Samuel Dorsi - Oct 28, 2019
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Vienna tourism wants to move away from mass tourism in the future. Low-cost airlines are no longer advertised. In return, luxury travelers and congress tourists should generate more turnover - and travel by train.

Vienna should not become Venice - nor Barcelona, in other words: not a city in which the tourist masses are increasingly perceived as a burden.

At the same time, of course, they should continue to come, the visitors from all over the world (2018 there was another record with 16.5 million overnight stays), leaving money in the city and being viewed positively by the Viennese. For the coming years, Vienna Tourism has developed a "Visitor Economy Strategy 2025", which redefines tourism under the motto "Shaping Vienna".

The question, said Mayor Michael Ludwig, was no longer: "What can Vienna do for tourism?", but rather: "What can tourists do for Vienna? Norbert Kettner, head of Vienna Tourism, calls the goals, which were worked out with 300 experts (from the hotel industry, gastronomy, and the districts, among others), "very, very ambitious. Possibly," he says, "we will fail."

"We want growth, but not at any price," says Kettner. Everything that looks like mass tourism will be neither promoted nor supported by Vienna Tourism in the future, sometimes even criticized loudly. We could also become a spoilsport," says Kettner, "if the quality of the public space suffers too much from rickshaws, street vendors or junk stands. "Mass tourism needs regulation, not marketing."

Vienna wants to position itself as a premium destination in the future and above all address the luxury travelers and the (usually solvent) LGBT target.

For the first time, Vienna Tourism will be absent from the major international tourism exchange ITB in Berlin - but will be specifically present at smaller specialist trade fairs. With immediate effect, this is "really a very new approach", the success of tourism is no longer measured by the number of overnight stays - which has been increasing in Vienna for years.

It is no longer a question of recording as many overnight stays as possible - at the same time, however, tourism should bring in even more money than before by 2025.

Net overnight sales are expected to rise by two thirds from currently around 900 million euros (2018) to 1.5 billion euros by 2025. Direct and indirect added value from tourism, which amounted to around four billion euros last year, is also expected to rise by 50 percent to six billion euros by 2025. An "incredible challenge," says Kettner.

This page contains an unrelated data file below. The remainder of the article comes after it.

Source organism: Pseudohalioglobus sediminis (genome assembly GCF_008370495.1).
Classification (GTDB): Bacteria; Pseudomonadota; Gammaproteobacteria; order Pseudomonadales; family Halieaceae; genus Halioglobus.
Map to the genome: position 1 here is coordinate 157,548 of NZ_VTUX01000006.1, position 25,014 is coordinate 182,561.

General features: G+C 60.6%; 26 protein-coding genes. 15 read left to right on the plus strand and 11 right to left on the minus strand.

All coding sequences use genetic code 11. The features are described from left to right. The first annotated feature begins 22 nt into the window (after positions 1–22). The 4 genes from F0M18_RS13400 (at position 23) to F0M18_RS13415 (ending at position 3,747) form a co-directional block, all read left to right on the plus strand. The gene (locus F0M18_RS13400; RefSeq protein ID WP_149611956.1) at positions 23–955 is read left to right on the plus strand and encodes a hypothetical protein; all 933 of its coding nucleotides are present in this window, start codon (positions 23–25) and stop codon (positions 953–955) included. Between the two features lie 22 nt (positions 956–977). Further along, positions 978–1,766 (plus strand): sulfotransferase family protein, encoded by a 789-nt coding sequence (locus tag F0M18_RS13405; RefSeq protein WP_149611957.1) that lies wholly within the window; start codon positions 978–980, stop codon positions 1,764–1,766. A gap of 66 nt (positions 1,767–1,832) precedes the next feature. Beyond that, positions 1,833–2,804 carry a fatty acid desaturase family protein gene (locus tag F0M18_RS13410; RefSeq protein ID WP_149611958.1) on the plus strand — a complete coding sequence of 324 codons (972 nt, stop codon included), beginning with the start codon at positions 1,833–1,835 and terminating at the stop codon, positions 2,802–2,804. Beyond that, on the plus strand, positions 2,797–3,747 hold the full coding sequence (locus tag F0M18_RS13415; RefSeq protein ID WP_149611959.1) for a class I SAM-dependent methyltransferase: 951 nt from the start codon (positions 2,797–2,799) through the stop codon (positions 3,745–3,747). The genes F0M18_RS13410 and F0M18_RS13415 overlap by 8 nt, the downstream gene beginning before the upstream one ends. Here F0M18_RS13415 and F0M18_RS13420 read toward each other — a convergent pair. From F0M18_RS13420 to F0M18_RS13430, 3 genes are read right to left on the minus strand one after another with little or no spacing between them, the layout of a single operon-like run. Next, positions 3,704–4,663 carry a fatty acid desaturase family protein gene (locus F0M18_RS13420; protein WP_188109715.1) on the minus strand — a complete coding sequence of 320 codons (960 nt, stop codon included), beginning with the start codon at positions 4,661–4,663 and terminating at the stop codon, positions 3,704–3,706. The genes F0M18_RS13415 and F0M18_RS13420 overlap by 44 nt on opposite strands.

How can this be achieved? Finance City Councilor Peter Hanke believes that higher room prices are conceivable and that Vienna is still inexpensive by international standards. "There's still air up there."

Tourism in Vienna continues to concentrate too much on the city center. To ensure that the city center, which is heavily burdened by tourism, does not become a "pure tourism landscape, not a Disney City", the intention is to bring guests to other districts in the future as well. "Guiding tourists through the city," the mayor calls it.

We're not telling where exactly yet. According to Kettner, there will be three or four clusters (i.e. city districts) that will be specifically advertised. "The Danube will play a role, forests, and wine, culture and shopping."

The destinations are ambitious when it comes to the arrival and departure of tourists. 26 percent of the visitors currently arrive by car, only 21 percent travel by train. By 2025 it should be exactly the other way around. In cooperation with the ÖBB (Austrian Federal Railways) and private railway providers, the arrival by train is to be promoted in a targeted manner - also as an alternative to air travel. A train journey of five to six hours is reasonable, Kettner says. Currently, every second visitor arrives by plane, and 70 percent of congress tourists do.

Clearly, it will not work without air traffic in the future, but Vienna Tourism will advertise primarily long-haul flights in the future and will only cooperate with the so-called legacy carriers such as Austrian, and no longer with low-cost airlines. "A nine-euro ticket is neither economically, ecologically nor socially sustainable," says Kettner.

With Paris and Barcelona, Vienna is one of the three strongest cities in Europe when it comes to congress tourism; every eighth overnight stay in Vienna is accounted for by congress participants. With the new brand "Meeting Destination Vienna", Vienna is to be promoted even more as a venue for congresses.

International companies are also to relocate their company meetings to Vienna in the future. This is not only intended to strengthen Vienna's reputation as a business location - but congress tourists are also so attractive because they spend around 540 euros a day, twice as much as the average visitor to Vienna.

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